Rita Coolidge

Chelsey Minthorn- Umatilla Indian Reservation- cultural ambassador

Sacheen Littlefeather On March 27, 1973, a young woman took the stage at the Dorothy Chandler Pavilion in Los Angeles, California, to decline Marlon Brando’s Best Actor Oscar. She said that Marlon Brando cannot accept this award because of the treatment of American Indians by the film industry and the recent happenings at Wounded Knee.

Native American Genocide

espressostalinist.wordpress.com

Mary Killman (Potawatomi from Texas) is a synchronized swimmer at the 2012 Olympics.

Zitkala-Ša or 'Red bird' (1876–1938), was also known by the missionary-given name Gertrude Simmons Bonnin. The child of a full-blood Yankton Sioux, she was born in 1876 on Pine Ridge Reservation in South Dakota and raised in a tipi on the Missouri River until age 12. She went to a Quaker missionary school for Indians, eventually becoming a teacher, musician, author and activist.

  • Leroy Archuleta
    Leroy Archuleta

    Love her look

She’s among the Army’s first members from Navajo tribe. Despite her five foot-one-inch frame, Lt.Col. Nathele Anderson stands tall as a Native American serving her country. “I take every opportunity I can to tell people that I am a Native American because I’m proud of my heritage. I want people to ask about being a Native American because I don’t think there’s enough emphasis put on our heritage as this nation’s first Americans,” she said.

Native American Soldier serves as trailblazer

theredstonerocket.com
  • Shannon
    Shannon

    Wooo! You go girl!

buffy st marie!

Padma Lakshmi - american indian model

  • Anna Townsend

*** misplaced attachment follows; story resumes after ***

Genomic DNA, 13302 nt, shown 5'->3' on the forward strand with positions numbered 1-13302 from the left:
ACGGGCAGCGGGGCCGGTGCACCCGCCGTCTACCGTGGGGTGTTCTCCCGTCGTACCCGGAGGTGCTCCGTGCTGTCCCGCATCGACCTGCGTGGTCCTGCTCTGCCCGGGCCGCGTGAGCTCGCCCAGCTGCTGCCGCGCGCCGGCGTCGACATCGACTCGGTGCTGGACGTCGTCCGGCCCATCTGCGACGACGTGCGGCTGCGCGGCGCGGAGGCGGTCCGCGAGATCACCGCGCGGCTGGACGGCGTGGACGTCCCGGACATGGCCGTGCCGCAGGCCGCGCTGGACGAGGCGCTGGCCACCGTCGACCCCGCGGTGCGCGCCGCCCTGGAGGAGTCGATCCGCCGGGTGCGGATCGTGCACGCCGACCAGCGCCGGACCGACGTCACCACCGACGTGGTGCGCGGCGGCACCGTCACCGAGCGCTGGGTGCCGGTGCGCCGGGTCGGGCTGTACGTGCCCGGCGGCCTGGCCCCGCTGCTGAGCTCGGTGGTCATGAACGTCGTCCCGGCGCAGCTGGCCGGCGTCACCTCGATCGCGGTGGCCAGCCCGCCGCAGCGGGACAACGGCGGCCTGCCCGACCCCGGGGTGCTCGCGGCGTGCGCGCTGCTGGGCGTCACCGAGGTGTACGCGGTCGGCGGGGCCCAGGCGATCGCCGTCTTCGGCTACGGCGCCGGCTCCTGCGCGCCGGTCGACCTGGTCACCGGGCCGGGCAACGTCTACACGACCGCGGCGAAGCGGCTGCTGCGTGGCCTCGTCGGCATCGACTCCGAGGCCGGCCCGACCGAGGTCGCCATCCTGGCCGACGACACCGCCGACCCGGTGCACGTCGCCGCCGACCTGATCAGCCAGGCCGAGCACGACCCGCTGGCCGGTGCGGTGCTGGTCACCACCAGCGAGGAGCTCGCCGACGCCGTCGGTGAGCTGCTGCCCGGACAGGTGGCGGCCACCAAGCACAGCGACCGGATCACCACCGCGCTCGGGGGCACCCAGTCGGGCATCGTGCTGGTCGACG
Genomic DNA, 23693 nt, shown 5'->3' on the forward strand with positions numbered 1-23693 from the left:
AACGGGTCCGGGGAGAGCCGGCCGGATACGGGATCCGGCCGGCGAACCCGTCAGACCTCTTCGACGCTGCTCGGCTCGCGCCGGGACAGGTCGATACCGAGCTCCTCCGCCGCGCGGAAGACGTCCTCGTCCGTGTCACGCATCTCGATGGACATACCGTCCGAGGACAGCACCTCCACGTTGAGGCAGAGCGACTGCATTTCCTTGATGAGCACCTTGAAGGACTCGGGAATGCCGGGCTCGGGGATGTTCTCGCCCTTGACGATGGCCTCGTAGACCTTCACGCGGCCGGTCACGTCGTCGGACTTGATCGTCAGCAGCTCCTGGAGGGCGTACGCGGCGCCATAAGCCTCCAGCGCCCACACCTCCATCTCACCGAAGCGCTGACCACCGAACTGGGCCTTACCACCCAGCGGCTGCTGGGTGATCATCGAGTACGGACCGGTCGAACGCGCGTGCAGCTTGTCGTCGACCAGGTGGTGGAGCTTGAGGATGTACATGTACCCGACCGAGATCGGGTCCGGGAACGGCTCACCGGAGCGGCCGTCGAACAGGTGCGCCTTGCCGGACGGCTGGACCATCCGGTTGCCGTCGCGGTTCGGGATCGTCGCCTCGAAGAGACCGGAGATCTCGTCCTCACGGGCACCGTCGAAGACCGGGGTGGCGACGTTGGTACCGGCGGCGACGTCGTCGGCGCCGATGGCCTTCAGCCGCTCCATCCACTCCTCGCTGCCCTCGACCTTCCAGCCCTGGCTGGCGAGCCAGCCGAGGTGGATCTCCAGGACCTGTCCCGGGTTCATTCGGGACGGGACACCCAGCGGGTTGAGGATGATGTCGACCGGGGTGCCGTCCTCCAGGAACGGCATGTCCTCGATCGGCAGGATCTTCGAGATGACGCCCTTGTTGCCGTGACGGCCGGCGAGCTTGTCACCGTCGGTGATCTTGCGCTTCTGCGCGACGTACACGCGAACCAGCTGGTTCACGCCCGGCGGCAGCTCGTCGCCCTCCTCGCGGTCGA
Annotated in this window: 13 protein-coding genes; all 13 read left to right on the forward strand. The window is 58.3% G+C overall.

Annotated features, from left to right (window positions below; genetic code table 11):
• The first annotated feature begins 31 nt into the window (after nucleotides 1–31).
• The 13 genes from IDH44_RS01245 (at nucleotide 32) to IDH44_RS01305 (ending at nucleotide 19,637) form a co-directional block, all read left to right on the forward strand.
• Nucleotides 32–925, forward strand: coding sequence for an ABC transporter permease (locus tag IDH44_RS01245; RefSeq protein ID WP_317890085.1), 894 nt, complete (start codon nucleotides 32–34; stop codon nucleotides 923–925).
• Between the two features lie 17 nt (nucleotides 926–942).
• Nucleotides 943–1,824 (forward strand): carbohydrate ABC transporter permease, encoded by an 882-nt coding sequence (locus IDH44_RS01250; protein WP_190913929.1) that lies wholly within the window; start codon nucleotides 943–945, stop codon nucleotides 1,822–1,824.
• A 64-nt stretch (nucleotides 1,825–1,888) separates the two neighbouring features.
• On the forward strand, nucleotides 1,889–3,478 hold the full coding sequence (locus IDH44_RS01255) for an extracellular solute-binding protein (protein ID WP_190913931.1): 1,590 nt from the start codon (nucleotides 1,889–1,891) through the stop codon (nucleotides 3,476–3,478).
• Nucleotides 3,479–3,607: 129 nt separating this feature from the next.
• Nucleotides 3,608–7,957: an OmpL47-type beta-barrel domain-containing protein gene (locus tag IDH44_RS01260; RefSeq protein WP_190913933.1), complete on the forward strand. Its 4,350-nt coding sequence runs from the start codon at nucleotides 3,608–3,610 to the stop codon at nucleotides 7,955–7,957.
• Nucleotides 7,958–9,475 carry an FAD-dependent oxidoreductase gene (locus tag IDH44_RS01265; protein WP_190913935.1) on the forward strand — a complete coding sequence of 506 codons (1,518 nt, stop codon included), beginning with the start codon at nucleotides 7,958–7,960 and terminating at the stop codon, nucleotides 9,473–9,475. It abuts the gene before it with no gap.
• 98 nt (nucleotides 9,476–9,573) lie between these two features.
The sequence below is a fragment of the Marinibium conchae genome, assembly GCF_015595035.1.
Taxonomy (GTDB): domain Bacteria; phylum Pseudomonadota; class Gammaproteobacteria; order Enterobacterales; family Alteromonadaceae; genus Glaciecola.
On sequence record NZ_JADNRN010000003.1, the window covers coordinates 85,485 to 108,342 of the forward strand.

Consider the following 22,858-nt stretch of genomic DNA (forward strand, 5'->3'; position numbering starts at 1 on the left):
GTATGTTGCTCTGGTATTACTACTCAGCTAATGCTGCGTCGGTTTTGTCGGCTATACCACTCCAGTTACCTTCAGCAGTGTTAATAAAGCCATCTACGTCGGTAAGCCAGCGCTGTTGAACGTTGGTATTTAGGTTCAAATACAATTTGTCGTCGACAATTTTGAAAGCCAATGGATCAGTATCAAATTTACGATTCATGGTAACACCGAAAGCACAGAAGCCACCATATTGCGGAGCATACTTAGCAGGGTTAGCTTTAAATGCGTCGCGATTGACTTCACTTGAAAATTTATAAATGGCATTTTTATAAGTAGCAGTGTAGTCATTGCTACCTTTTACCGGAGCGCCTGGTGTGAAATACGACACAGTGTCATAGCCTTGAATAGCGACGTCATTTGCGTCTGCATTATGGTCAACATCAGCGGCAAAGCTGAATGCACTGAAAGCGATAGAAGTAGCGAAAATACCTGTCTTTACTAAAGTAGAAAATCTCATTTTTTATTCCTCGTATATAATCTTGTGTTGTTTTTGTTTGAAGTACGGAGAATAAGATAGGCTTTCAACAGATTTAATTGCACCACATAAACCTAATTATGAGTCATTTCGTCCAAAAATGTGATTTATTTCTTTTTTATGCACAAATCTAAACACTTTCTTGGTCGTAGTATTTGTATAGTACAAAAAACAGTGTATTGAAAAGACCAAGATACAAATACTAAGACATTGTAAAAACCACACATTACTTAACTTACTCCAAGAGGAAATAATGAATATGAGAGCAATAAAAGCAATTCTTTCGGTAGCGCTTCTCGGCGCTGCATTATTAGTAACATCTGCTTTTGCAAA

Anna Townsend

    If she is an American citizen, she would be called an Indian American, since her origin is from India.

  • Anna Townsend
    Anna Townsend

    I know, that's the point. Categorizing her in that way is incorrect.

  • Pankaj Das
    Pankaj Das

    Right! She is truly from India .

  • Valerie Morris
    Valerie Morris

    kfajkldsjfaklsdaklsjdkfa INDIAN \= NATIVE AMERICAN! Who even made this list?

  • Fiona O'Keefe
    Fiona O'Keefe

    she's on top chef right? yeah she's from India not "indigenous" American...

See all 7 comments

Portrait of Zitkala-Sa by Gertrude Kasebier, about 1898. Zitkala-Sa was the pen name of writer and activist Gertrude Simmons Bonnin (1876-1938).  She exposed the hardships faced by students at Native American boarding schools by writing about her own experiences as a student and as a teacher.  Zitkala-Sa also published a book of tribal folklore called Old Indian Legends. She also founded the National Council of American Indians, which was trans-tribal, to lobby for better treatment for all.

Rita Coolidge

Marie Bottineau Baldwin (1863-1952) was a Chippewa attorney. Marie was the first Native American student and first woman of color to graduate from the Washington College of Law. Today the Women’s Law Association at her alma mater funds a scholarship in her name. Following law school, Marie worked for the Bureau of Indian Affairs and was treasurer the Society of American Indians.

Mary Edmonia Lewis (ca. July 4, 1845 – ca. 1911) was the first African American and Native American woman to gain fame and recognition as a sculptor in the international fine arts world. She was of African American, Haitian, and Ojibwe descent.

Mary Youngblood

The Native Blog: Native Music News

nativeblog.typepad.com